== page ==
Milind Deora column: Govt missed chance to reduce generation of, if not eliminate black money in Budget 2018
It would have served this government well to have announced realistic and permanent structural changes in the Budget that would reduce, if not entirely eliminate, the generation of black money.
With analysis of the recently released Budget pouring in this week, the one thing this government should keep in mind is to learn from the mistakes of its previous economic decisions. Particularly in the case of demonetisation, not only were the consequences of the decision disastrous, but they were exacerbated by the kneejerk and haphazard execution. The most widely touted justification for demonetisation was the eradication of black money in the economy -- which largely seems to have failed. Here are three pointers that the government should keep in mind to move closer towards achieving that goal.
The first way is to restructure and simplify tax policies. Because the tax laws in our country are so opaque and ambiguous, they’re fuelling a culture where Indians are choosing to set up their businesses overseas in countries like Dubai and Singapore. These countries offer very benign, transparent and efficient tax regimes with little or no tax. An ambiguous and complicated tax regime contributes to corruption and the generation of black money, abets the drain of Indian resources and makes the country uncompetitive.
A significant reason that America is simplifying its tax policies is to boost its competitiveness. An important step towards eradicating black money, therefore, is to make the tax regime more efficient with clear tax slabs and unambiguous laws, beneficial for the taxpayer, the exchequer, and the economy. GST is a crucial policy for the simplification of indirect taxes, and the same fundamentals can be applied to income tax.
The second is to restructure election financing. The current system is opaque and lacks any accountability, making corruption and black money very easy to proliferate. There is a dire need to introduce transparency into the system, and find a way to dampen the inflow of the hordes of unaccounted cash that enters campaign finance. One way the government can do this is to revise election limits, which are currently unrealistically low, both in terms of expenditure and how much a candidate can receive as donations during her campaign.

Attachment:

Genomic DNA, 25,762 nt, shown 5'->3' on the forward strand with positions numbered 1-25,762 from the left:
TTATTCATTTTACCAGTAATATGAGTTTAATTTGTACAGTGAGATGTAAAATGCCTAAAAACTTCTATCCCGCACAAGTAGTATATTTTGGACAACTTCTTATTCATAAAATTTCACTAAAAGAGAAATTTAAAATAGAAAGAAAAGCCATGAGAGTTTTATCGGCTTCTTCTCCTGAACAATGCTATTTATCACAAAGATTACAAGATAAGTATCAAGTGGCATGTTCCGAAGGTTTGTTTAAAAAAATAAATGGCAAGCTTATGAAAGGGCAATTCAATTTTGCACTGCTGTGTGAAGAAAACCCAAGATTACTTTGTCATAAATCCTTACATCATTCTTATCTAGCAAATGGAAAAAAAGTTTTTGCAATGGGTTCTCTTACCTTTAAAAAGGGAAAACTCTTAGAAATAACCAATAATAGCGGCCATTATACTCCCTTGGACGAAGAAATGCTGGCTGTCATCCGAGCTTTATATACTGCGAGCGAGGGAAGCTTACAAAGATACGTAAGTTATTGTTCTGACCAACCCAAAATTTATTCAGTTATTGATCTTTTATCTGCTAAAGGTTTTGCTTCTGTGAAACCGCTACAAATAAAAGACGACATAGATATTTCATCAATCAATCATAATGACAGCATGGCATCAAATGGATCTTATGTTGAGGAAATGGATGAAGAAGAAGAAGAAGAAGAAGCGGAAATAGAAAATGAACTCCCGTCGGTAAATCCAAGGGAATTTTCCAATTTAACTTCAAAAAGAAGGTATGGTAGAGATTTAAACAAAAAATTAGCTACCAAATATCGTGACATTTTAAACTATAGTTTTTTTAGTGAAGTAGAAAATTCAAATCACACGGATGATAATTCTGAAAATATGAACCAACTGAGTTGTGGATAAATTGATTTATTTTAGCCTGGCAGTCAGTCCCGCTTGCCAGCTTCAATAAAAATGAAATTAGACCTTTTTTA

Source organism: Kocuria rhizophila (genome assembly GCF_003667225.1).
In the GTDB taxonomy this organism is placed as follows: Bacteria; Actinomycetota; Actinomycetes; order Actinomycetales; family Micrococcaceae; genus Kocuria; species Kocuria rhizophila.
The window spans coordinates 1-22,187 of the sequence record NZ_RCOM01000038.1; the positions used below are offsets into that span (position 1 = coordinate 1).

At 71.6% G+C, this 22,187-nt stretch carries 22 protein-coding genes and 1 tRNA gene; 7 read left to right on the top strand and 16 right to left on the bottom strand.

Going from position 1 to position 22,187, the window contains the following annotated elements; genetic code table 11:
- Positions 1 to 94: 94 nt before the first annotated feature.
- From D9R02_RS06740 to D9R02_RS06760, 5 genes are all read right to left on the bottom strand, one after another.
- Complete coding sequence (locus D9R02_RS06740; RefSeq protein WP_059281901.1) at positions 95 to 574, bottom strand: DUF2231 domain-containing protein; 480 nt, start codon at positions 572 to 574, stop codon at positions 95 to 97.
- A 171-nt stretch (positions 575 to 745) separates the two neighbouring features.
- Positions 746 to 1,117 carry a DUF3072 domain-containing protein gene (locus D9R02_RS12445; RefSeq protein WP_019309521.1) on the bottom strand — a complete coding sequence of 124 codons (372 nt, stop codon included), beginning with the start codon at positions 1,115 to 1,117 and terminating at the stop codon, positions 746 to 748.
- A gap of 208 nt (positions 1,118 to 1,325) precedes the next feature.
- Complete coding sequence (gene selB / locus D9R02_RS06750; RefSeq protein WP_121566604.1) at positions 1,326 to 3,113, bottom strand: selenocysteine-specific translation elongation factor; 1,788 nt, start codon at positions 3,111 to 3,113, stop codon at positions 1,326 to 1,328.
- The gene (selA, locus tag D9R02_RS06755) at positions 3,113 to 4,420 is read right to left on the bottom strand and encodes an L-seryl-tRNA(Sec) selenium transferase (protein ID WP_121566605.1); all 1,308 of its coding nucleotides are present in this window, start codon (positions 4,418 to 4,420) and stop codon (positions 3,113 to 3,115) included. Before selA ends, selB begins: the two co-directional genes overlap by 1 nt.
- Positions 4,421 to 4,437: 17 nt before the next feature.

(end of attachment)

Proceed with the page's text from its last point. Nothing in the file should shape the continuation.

The third way is to usher in reforms in real estate. For the last few years, income tax on earnings from real estate is charged based on the state government’s ready reckoner rates. This is a healthy economic policy, because regardless of the transaction value, the government is entitled to a certain percentage of the profits as tax, and this, in turn, dissuades individuals from transacting in cash. As a consequence, not only does this policy reduce the generation of black money, it also does away with litigation.
However, there are certain anomalies in this system. There are some states, and some regions or areas within those states, where the government’s ready reckoner rates are artificially inflated or deflated, and do not reflect current market prices. In South Mumbai for instance, where commercial real estate prices are on a downward trajectory, the government’s reckoner rates continue to go up.
The philosophy behind this is that a drop in real estate prices shouldn’t hamper government’s revenue from tax. However, reckoner rates higher than the actual market price tend to dissuade transactions from happening altogether because individuals are unwilling to sell and overpay tax, and this is much more detrimental for the economy and for government revenues. What the government can do to rectify this anomaly is to incentivise states to fix their reckoner rates at prices that are reflective of the market at that point. That is the only way to yield the positive benefits of the aforementioned policy.
The Real Estate Regulatory Act (RERA) puts the onus on developers to complete projects in a timely and efficient manner, granting consumers the right to hold developers accountable. Developers, on their part, are happy to oblige and to deliver what has been promised. However, in order for them to honour their end of the deal, they necessarily require a way to hold bureaucrats and politicians accountable, who can often hold up their projects due to political reasons, bureaucratic red-tapism, and bribe-seeking. Developers are often forced to pay bribes – what they call “speed money” – in order to see their projects through, thereby generating black money in the economy.
To hold bureaucrats accountable, states must have clear, concise and unambiguous guidelines for real estate development, and punitive measures for any officials who delay developments for illegitimate reasons. The real estate business is a massive employer in India, and when it does well, not only does construction boom, but also cement, steel, furniture, and other allied industries. RERA is, after all, a Central law, and the government at the Centre must intervene and put pressure on states to ensure that its provisions are adequately implemented.
It would have served this government well to have announced realistic and permanent structural changes in the Budget that would reduce, if not entirely eliminate, the generation of black money. Unfortunately, rhetoric and post truths took precedence over hard facts.
The author is a former member of Parliament and has served as minister for communication and IT, and shipping and ports.
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